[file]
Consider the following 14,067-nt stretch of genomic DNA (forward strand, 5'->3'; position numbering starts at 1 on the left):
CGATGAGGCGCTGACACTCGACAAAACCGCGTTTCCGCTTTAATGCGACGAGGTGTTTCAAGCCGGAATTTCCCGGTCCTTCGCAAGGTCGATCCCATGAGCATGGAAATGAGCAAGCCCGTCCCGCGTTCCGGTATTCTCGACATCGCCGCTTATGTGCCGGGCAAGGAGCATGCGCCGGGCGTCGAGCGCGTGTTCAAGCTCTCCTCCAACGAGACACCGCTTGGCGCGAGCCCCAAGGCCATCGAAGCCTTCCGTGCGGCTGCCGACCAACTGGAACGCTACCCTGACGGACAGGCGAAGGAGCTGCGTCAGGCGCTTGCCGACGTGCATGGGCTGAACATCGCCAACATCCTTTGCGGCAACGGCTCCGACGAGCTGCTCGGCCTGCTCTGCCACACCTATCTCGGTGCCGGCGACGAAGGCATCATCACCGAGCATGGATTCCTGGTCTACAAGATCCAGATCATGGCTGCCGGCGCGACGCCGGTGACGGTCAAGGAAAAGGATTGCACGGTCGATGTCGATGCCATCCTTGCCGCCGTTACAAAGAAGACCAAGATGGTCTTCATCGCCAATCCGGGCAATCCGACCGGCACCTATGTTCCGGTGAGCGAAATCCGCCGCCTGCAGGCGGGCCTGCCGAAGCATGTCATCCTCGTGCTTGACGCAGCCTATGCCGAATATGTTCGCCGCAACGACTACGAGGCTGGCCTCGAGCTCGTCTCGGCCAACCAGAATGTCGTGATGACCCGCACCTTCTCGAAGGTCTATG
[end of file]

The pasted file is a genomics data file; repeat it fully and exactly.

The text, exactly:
Consider the following 14,067-nt stretch of genomic DNA (forward strand, 5'->3'; position numbering starts at 1 on the left):
CGATGAGGCGCTGACACTCGACAAAACCGCGTTTCCGCTTTAATGCGACGAGGTGTTTCAAGCCGGAATTTCCCGGTCCTTCGCAAGGTCGATCCCATGAGCATGGAAATGAGCAAGCCCGTCCCGCGTTCCGGTATTCTCGACATCGCCGCTTATGTGCCGGGCAAGGAGCATGCGCCGGGCGTCGAGCGCGTGTTCAAGCTCTCCTCCAACGAGACACCGCTTGGCGCGAGCCCCAAGGCCATCGAAGCCTTCCGTGCGGCTGCCGACCAACTGGAACGCTACCCTGACGGACAGGCGAAGGAGCTGCGTCAGGCGCTTGCCGACGTGCATGGGCTGAACATCGCCAACATCCTTTGCGGCAACGGCTCCGACGAGCTGCTCGGCCTGCTCTGCCACACCTATCTCGGTGCCGGCGACGAAGGCATCATCACCGAGCATGGATTCCTGGTCTACAAGATCCAGATCATGGCTGCCGGCGCGACGCCGGTGACGGTCAAGGAAAAGGATTGCACGGTCGATGTCGATGCCATCCTTGCCGCCGTTACAAAGAAGACCAAGATGGTCTTCATCGCCAATCCGGGCAATCCGACCGGCACCTATGTTCCGGTGAGCGAAATCCGCCGCCTGCAGGCGGGCCTGCCGAAGCATGTCATCCTCGTGCTTGACGCAGCCTATGCCGAATATGTTCGCCGCAACGACTACGAGGCTGGCCTCGAGCTCGTCTCGGCCAACCAGAATGTCGTGATGACCCGCACCTTCTCGAAGGTCTATG